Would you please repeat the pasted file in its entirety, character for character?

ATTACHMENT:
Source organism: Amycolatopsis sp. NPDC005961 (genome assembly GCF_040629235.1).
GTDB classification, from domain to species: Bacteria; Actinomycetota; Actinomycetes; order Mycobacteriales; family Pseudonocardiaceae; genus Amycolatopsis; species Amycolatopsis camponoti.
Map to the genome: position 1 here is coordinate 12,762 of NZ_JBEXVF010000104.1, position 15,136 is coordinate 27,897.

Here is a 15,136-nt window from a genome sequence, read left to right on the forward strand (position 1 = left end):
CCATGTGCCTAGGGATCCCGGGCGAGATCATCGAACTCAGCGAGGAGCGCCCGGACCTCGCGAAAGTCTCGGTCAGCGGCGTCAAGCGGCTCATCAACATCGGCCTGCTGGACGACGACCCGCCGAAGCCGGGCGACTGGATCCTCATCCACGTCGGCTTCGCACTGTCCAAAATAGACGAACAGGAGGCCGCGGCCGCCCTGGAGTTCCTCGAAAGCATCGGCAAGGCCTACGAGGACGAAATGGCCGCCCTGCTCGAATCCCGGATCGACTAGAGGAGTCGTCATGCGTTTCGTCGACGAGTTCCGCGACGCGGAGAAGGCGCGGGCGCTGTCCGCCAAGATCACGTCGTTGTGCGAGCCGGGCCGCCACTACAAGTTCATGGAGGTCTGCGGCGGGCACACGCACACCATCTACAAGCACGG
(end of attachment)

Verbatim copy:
Source organism: Amycolatopsis sp. NPDC005961 (genome assembly GCF_040629235.1).
GTDB classification, from domain to species: Bacteria; Actinomycetota; Actinomycetes; order Mycobacteriales; family Pseudonocardiaceae; genus Amycolatopsis; species Amycolatopsis camponoti.
Map to the genome: position 1 here is coordinate 12,762 of NZ_JBEXVF010000104.1, position 15,136 is coordinate 27,897.

Here is a 15,136-nt window from a genome sequence, read left to right on the forward strand (position 1 = left end):
CCATGTGCCTAGGGATCCCGGGCGAGATCATCGAACTCAGCGAGGAGCGCCCGGACCTCGCGAAAGTCTCGGTCAGCGGCGTCAAGCGGCTCATCAACATCGGCCTGCTGGACGACGACCCGCCGAAGCCGGGCGACTGGATCCTCATCCACGTCGGCTTCGCACTGTCCAAAATAGACGAACAGGAGGCCGCGGCCGCCCTGGAGTTCCTCGAAAGCATCGGCAAGGCCTACGAGGACGAAATGGCCGCCCTGCTCGAATCCCGGATCGACTAGAGGAGTCGTCATGCGTTTCGTCGACGAGTTCCGCGACGCGGAGAAGGCGCGGGCGCTGTCCGCCAAGATCACGTCGTTGTGCGAGCCGGGCCGCCACTACAAGTTCATGGAGGTCTGCGGCGGGCACACGCACACCATCTACAAGCACGG